No, see, that's the thing. There's a lockout but there's not definitely one. Which sounds really stupid, but makes sense when you consider that the legal issue of a lockout -- whether the NFL can actually stop a non-union from coming to work -- won't get solved for a little while. As it stands now, the earliest we'll probably know whether a lockout is actually happening is probably Monday. But it could be anytime Saturday, only that would mean that someone employed by the government works on a weekend for the first time ever. (Hey-o!)

No, but seriously, judge Judge David Doty's first piece of work will be deciding whether or not the NFLPA (when it was a union) was within its legal rights to decertify. If he says yes, then the league won't be able to lock the players out and we'll move closer to a "normal" offseason. 

3. Wait, why wouldn't the NFLPA be able to decertify? I mean, they already did, didn't they?

Yes, they did. But the league is likely to try and block the decertification based on the logic that the NFLPA decertified before and then rejoined at a later date. In fact, the league will be regularly (and publicly) referring to it as a "sham" in the coming days. However, there's a certain portion of the lawsuit against the league that references a previous ruling by Minnesota court that "the NFL could not assert any claimed exemption to antitrust laws based on an allegation that the action by a majority of NFL players to renounce collective bargaining is somehow ineffective or a sham."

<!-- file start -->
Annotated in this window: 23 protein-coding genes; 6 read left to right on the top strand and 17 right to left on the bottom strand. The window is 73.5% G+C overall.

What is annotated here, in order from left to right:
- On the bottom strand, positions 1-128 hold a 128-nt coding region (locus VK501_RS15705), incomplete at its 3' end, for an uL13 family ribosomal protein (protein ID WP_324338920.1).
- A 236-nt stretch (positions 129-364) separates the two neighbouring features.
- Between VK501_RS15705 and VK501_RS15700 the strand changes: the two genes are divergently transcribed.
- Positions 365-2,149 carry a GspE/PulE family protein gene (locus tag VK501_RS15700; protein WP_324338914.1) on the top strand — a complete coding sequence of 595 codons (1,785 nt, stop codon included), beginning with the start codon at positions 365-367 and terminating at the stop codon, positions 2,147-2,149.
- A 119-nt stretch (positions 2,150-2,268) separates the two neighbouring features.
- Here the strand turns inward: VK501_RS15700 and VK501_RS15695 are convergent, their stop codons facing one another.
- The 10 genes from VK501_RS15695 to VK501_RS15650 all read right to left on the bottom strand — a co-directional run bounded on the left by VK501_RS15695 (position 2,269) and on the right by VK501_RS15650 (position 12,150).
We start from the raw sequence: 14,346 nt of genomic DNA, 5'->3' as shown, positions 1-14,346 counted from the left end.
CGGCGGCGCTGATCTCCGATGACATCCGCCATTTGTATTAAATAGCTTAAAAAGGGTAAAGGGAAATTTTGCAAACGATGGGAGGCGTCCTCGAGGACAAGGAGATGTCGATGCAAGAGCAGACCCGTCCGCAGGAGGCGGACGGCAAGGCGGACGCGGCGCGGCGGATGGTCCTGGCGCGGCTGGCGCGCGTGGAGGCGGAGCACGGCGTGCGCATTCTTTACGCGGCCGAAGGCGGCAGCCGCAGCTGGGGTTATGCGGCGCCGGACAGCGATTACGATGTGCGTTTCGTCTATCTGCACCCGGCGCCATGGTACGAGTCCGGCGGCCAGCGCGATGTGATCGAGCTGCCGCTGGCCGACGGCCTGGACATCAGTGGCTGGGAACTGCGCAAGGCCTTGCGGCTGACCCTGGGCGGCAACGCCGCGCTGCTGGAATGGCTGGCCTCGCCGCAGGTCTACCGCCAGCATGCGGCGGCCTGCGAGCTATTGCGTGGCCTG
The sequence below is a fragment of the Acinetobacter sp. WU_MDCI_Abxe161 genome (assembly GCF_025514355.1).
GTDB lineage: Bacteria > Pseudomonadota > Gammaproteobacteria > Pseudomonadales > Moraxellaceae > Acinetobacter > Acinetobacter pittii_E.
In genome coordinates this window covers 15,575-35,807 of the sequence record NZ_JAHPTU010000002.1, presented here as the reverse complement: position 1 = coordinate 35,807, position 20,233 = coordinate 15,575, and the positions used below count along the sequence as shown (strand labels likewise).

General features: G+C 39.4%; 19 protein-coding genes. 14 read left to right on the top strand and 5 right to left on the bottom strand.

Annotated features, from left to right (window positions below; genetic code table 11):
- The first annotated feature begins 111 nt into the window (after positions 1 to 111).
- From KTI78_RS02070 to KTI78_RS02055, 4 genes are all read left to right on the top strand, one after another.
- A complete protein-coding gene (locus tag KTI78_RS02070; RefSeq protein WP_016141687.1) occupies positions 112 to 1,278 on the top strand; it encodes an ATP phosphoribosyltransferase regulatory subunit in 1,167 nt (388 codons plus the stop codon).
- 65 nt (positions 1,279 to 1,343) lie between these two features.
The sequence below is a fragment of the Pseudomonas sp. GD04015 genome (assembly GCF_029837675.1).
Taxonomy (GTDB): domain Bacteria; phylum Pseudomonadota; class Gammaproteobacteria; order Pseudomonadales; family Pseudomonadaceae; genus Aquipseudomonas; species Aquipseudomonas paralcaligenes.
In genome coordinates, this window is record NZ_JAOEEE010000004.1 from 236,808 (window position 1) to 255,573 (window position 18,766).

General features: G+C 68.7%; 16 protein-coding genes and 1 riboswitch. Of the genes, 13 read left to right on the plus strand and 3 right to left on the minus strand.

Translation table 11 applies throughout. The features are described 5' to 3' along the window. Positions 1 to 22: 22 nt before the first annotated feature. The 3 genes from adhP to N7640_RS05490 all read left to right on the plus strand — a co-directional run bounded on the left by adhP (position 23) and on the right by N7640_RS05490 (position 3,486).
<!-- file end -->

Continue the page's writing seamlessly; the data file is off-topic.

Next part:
To put it more simply: the players got a "decertification insurance" the last time around, and they're going to be using it.

4. Can my team sign Nnamdi Asomugha (or anyone for that matter)? 

Not yet, because there's also not free agency. If the NFL had skipped the lockout and imposed the last set of rules on the players, the market would have been open and the result would have been utter and total insanity. Not to mention a lot of awkward negotiating (after all, these guys are suing each other). 

What probably happens on this end is that we get a ruling on whether or not decertification is legal, and then, somewhere down the line -- think 3-6 weeks, as is being reported by various outlets -- free agency starts. That's not terrible, because it means teams will get a decent head start on filling out rosters and making sure no really stupid money gets tossed about for free agents. Alternately, it might not start until August, and then it'll be kind of ugly to see what happens in a really short amount of time.

5. How about Peyton Manning -- can my team sign him?

No. Because Manning is currently "franchised" by the Indianapolis Colts. But there's an interesting part of the players' antitrust lawsuit dedicated to those tags, where the lawyers in charge point out that there's no logical reason for the franchise tag to survive any longer. Namely, that once the CBA expires, so does the franchise tag and that the NFL is just imposing the tag (along with the Transition Tag) because it wants to without any legal basis.

This is vastly more interesting now that the union no longer exists, because the argument from the players is that applying such a restriction is a violation of trade law. Oh, and yes, there ARE three named plaintiffs who happen to be designated as franchise players: Manning, Vincent Jackson and Logan Mankins.